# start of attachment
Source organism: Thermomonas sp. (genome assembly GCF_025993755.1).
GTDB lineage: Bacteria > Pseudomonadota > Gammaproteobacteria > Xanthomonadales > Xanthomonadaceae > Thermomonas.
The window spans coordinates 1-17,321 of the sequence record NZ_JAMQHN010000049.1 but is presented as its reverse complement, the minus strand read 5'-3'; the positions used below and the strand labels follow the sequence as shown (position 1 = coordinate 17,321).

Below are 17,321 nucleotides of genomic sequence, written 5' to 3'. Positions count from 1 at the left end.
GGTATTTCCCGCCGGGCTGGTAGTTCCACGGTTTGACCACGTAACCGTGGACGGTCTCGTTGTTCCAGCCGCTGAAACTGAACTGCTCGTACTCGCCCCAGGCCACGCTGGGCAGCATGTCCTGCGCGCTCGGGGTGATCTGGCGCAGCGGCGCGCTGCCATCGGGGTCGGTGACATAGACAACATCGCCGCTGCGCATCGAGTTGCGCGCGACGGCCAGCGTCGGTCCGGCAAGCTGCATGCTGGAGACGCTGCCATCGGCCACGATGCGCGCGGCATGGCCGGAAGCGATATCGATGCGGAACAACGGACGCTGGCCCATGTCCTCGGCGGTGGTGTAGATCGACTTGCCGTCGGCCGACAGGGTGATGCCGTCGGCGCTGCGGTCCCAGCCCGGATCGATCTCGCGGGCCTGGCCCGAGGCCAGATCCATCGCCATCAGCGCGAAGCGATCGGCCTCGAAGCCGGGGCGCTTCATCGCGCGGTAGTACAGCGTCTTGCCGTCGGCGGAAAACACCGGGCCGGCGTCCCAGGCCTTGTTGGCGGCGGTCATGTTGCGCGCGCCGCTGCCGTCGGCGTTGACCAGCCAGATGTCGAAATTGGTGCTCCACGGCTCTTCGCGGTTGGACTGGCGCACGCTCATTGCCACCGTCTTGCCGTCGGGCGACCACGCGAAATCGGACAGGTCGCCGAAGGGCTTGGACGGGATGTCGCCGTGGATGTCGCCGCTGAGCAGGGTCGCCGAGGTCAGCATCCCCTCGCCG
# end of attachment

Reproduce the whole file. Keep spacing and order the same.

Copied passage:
Source organism: Thermomonas sp. (genome assembly GCF_025993755.1).
GTDB lineage: Bacteria > Pseudomonadota > Gammaproteobacteria > Xanthomonadales > Xanthomonadaceae > Thermomonas.
The window spans coordinates 1-17,321 of the sequence record NZ_JAMQHN010000049.1 but is presented as its reverse complement, the minus strand read 5'-3'; the positions used below and the strand labels follow the sequence as shown (position 1 = coordinate 17,321).

Below are 17,321 nucleotides of genomic sequence, written 5' to 3'. Positions count from 1 at the left end.
GGTATTTCCCGCCGGGCTGGTAGTTCCACGGTTTGACCACGTAACCGTGGACGGTCTCGTTGTTCCAGCCGCTGAAACTGAACTGCTCGTACTCGCCCCAGGCCACGCTGGGCAGCATGTCCTGCGCGCTCGGGGTGATCTGGCGCAGCGGCGCGCTGCCATCGGGGTCGGTGACATAGACAACATCGCCGCTGCGCATCGAGTTGCGCGCGACGGCCAGCGTCGGTCCGGCAAGCTGCATGCTGGAGACGCTGCCATCGGCCACGATGCGCGCGGCATGGCCGGAAGCGATATCGATGCGGAACAACGGACGCTGGCCCATGTCCTCGGCGGTGGTGTAGATCGACTTGCCGTCGGCCGACAGGGTGATGCCGTCGGCGCTGCGGTCCCAGCCCGGATCGATCTCGCGGGCCTGGCCCGAGGCCAGATCCATCGCCATCAGCGCGAAGCGATCGGCCTCGAAGCCGGGGCGCTTCATCGCGCGGTAGTACAGCGTCTTGCCGTCGGCGGAAAACACCGGGCCGGCGTCCCAGGCCTTGTTGGCGGCGGTCATGTTGCGCGCGCCGCTGCCGTCGGCGTTGACCAGCCAGATGTCGAAATTGGTGCTCCACGGCTCTTCGCGGTTGGACTGGCGCACGCTCATTGCCACCGTCTTGCCGTCGGGCGACCACGCGAAATCGGACAGGTCGCCGAAGGGCTTGGACGGGATGTCGCCGTGGATGTCGCCGCTGAGCAGGGTCGCCGAGGTCAGCATCCCCTCGCCG